P.S.—Within the last few days I hear that another find of moa-bones has been made in the same swamp. If such is the case I trust that the new discoveries will enable us to complete our series of the North Island forms of Dinornis.
In the notes which I had the honour to read to you at the July meeting, I gave some account of the deposit of moa-bones examined by me at Te Aute, and promised to continue the paper.
Just before our last meeting I paid another visit to the lake, and found that another discovery had been made in a spot nearly two miles from the original find.
It seems that when the drainage operations reached the actual shore of the lake itself the drain was continued in a straight line nearly half a mile into the lake, passing through the centre of an irregular winding lagoon forming the exit of the lake. The result of this was an immediate lowering of
the water in the lake, and the laying-bare of the whole of the winding lagoon, which was then seen to consist of a matted network of forest-roots and timber, together with innumerable seeds of hinau and manuka.
Lying on and among the roots were quantities of bones, which the foreman of the works, Mr. Pickett, carefully collected for me, and which prove of surpassing interest.
The bones were, as in the former case, nearly all in one small area, and, strange to say, just at the foot of a spur, as in the first find; but here they were lying on the surface, and were in a most wonderful state of preservation, young and old, great and small. One bone, an immature tibia, measures 35½in. The bones of the moas are in, as I said, a wonderful state of preservation; but by far the most interesting are the small bones which have been disclosed by this lowering of the water.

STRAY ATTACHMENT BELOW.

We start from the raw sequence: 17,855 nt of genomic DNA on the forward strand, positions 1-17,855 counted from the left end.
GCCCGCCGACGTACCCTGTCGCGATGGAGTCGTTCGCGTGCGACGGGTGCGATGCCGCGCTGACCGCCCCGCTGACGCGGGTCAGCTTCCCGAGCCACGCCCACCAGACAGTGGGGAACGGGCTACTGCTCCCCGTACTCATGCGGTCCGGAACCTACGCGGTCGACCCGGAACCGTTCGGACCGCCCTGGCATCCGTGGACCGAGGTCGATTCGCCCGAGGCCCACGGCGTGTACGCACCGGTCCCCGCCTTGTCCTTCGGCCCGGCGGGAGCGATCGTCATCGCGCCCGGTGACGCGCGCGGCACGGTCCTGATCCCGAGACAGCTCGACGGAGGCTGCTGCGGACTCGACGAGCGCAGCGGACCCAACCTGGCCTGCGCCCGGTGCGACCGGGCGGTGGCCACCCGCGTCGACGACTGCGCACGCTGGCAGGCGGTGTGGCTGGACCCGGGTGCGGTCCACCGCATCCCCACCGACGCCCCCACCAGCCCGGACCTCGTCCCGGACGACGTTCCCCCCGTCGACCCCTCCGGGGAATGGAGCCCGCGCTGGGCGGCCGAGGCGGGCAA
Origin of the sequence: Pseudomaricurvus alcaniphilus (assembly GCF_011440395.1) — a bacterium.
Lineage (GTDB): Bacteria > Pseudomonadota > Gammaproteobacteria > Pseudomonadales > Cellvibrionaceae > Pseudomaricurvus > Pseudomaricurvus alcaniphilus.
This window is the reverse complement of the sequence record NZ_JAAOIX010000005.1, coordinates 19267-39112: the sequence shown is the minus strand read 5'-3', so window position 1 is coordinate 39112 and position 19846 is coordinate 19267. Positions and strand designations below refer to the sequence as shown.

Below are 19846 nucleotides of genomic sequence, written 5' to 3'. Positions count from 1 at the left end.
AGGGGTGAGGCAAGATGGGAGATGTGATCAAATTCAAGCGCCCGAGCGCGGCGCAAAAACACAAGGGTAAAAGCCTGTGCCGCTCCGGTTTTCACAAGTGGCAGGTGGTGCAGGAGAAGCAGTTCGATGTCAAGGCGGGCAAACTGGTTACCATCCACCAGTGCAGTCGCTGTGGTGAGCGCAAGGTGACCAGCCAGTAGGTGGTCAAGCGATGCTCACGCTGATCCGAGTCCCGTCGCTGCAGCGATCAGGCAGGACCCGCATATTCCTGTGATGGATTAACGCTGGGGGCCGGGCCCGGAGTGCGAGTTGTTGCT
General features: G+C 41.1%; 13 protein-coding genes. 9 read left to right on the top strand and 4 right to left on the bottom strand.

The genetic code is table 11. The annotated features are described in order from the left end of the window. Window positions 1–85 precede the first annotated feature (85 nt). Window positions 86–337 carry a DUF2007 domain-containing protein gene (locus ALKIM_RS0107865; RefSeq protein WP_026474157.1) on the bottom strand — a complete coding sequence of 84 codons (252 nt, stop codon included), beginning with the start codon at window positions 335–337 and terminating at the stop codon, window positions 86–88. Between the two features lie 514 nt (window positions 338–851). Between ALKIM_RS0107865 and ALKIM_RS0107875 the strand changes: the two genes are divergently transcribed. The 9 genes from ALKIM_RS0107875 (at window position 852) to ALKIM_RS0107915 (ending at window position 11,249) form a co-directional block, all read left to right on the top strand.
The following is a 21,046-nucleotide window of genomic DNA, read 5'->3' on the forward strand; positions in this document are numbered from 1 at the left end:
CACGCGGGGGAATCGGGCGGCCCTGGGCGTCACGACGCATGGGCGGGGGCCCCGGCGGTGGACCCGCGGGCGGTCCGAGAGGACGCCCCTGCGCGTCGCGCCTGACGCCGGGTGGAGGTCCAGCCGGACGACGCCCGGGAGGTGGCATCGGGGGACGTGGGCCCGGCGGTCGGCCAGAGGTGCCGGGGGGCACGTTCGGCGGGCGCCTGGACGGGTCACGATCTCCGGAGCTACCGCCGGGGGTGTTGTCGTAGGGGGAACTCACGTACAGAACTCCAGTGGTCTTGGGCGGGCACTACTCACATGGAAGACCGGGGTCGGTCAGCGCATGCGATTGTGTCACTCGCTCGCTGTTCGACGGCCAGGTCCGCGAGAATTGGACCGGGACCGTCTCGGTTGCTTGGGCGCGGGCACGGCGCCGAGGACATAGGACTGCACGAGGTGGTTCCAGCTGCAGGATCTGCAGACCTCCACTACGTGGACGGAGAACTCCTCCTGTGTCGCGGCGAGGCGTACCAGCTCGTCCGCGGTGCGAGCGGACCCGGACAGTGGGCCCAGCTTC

Although my identifications are not yet complete, I have got bones of the great extinct goose—the Cnemiornis—a breastbone quite perfect, the bones of the legs, and some of the wing-bones. In general, these bones are smaller than those found in the South Island.
Of the great extinct eagle (Harpagornis) I have several bones—amongst others an ungual phalanx, or claw-bone, and several tibiæ. This is extremely interesting, as I did not meet with this species in the other deposit.
The next treasure is a perfect lower mandible of Notornis. This gigantic rail can therefore be undoubtedly added to our list of Te Aute birds. I show you the life-sized drawing made from the specimen obtained by Mr. Mantell, now stuffed, and placed in the British Museum.
Many other bones occur, which I have not yet been able to recognise. There are three or four tibiæ (immature) of a large wading-bird as large as our white heron, or kotuku.
At the time of my visit the spot itself where the bones were found was under water, owing to the lake being filled up with the rain; but I could see the higher parts of the stumps and roots above water. On the level muddy floor of the lake, some chains from the edge, a very large pelvis was found quite exposed.
Without further investigation it would be rash to conclude that these bones are very recent. I think it more probable that they are of the same age as the bones at the rock, but that the action of the flowing water from the lake has removed the accumulation of vegetable matter in which they were buried, and left the bones entangled among the roots and timber.
Two points may be noticed in connection with this discovery:—
1. That the bones were a second time found collected at the end of a spur running into the swamp.
2. That there is again an unaccountable absence of skulls and neckbones.